United States Politics and Government

Right and Left React to Trump’s Condolence Call Controversy

Google+ Pinterest LinkedIn Tumblr


Rich Lowry in National Review:

“It might be the stupidest and most unworthy controversy of the year, and that’s saying something.”

According to Mr. Lowry, the uproar on both sides of the aisle over this issue is misguided. Mr. Trump may have been right that President Obama didn’t call each family of a fallen soldier, but he was nonetheless wrong to “use that point as a bludgeon.” Mr. Lowry adds that while the president’s reported comments to the family of Sergeant. Johnson sounded “horrible in isolation,” there’s no way to properly judge without hearing the entire phone call in context. Moreover, Mr. Lowry believes that controversies over condolence calls should be entirely left “out of our poisonous political debate.” Read more »


From the Left


Credit Pool photo by Martin H. Simon

Brandon Friedman in The New York Daily News:

“There’s often a misconception among non-veterans that service members sign up with the expectation that they may die. But I can tell you: I did two tours in combat as an infantry officer and I never met a soldier who thought dying was a reasonable result of his or her service.”

If the president did indeed tell Sergeant Johnson’s widow that her husband “knew what he was signing up for” in his call, then, according to Mr. Friedman, he has a poor grasp on how the military actually works. Mr. Friedman, who served two tours of duty and worked in the Obama administration, explains that since the Sept. 11 attacks one out of every 5,000 service members serving in Iraq or Afghanistan died on duty. “This makes it clear that dying in combat is neither common nor expected,” he argues. What “keeps troops going,” he explains, is the faith that your government, and your commander in chief, believe that soldiers’ lives are valuable. “No one shrugs death off as an inevitability.” Read more »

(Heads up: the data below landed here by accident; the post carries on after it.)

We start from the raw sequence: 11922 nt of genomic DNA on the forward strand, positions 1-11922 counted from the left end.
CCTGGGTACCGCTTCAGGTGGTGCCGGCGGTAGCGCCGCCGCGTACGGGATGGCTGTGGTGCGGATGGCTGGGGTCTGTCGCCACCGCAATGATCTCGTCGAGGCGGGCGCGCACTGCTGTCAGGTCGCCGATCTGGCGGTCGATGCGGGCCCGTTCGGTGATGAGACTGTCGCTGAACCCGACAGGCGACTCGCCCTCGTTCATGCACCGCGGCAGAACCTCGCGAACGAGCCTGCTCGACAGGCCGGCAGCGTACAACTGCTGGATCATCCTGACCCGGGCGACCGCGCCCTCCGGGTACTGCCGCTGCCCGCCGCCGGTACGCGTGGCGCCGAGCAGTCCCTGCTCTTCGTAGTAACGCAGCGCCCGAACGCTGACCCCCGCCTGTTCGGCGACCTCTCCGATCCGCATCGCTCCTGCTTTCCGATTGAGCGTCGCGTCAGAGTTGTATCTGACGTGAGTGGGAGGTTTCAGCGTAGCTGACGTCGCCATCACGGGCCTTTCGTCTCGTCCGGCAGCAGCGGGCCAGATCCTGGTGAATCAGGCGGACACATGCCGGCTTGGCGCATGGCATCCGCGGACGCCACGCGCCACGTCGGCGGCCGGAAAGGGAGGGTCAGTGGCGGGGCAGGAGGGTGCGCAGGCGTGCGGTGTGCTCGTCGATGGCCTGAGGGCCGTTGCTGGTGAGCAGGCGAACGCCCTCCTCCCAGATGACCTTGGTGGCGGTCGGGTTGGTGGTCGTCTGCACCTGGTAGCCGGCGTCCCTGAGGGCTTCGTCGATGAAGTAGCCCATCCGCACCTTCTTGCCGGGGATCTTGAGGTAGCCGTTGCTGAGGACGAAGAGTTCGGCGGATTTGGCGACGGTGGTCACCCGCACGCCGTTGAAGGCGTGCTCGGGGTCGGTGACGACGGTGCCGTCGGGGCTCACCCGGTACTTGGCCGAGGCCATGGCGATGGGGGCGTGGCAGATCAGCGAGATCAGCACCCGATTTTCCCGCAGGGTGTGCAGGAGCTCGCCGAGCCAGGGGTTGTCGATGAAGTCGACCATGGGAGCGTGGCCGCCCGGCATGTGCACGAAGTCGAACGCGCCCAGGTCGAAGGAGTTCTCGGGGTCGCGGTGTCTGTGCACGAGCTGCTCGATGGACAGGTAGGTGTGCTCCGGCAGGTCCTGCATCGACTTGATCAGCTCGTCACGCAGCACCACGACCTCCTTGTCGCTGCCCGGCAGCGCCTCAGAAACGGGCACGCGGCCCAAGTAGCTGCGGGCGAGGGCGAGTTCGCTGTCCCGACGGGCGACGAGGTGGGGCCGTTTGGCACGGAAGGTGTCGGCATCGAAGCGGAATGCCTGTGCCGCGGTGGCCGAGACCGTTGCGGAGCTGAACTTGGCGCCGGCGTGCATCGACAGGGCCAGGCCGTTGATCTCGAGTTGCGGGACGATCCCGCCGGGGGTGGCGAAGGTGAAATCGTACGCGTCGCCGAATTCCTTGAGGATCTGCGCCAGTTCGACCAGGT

Ameer Hasan Loggins in The Guardian:

“I fully empathize with the family of Sergeant La David Johnson. […] Sadly, the lack of respect given to them is not an American aberration. It is a part of this country’s ugly history regarding black people and the military.”

When Mr. Loggins heard reports of what Mr. Trump had said to Sergeant Johnson’s family, he recognized it as the latest in a long string of moments black veterans were shown disrespect. Mr. Loggins points out that black troops have disproportionally experienced military punishment — up to, and including, the death penalty. Read more »


Margaret Hartmann in New York Magazine:

“The ongoing dispute over Trump’s treatment of Gold Star families runs the risk of overshadowing a more significant concern: More than two weeks after the attack, we don’t really know what happened in Niger.”

Ms. Hartmann notes that in all the attention paid to the condolence call controversy, most outlets and readers have missed a much more important story: the uncertain events from an attack in Niger that left four soldiers — including Sergeant Johnson — dead. In this piece, she outlines what is known and what questions still remain. Read more »


Finally, From the Center

Leonid Bershidsky in Bloomberg:

“The U.S. demands even more ceremony of its presidents than other countries in part because of the expectation that the head of state is also the moral-authority-in-chief where Christian leadership is prized and the president is expected to channel those attitudes.”

Mr. Bershidsky takes a broader view in his column by examining the symbolic, or ceremonial, function of a U.S. president and how President Trump may or may not fulfill this role. He explains how in other countries, ceremonial duties such as honoring soldiers who have died falls to a monarch or other governmental figurehead. In the U.S., he notes, policy and ceremony fall to the same person, for better or for worse. Read more »


Want the Partisan Writing Roundup in your inbox? Sign up for the Morning Briefing Newsletter or the What We’re Reading Newsletter.

Have thoughts about this collection? Email feedback to ourpicks@nytimes.com.

Continue reading the main story

Wendy Pettit

Wendy Pettit is a writer for NYT and writes for other publications on her spare time. She lives in Chicago with her husband and her dog Zuko.

Write A Comment

%d bloggers like this: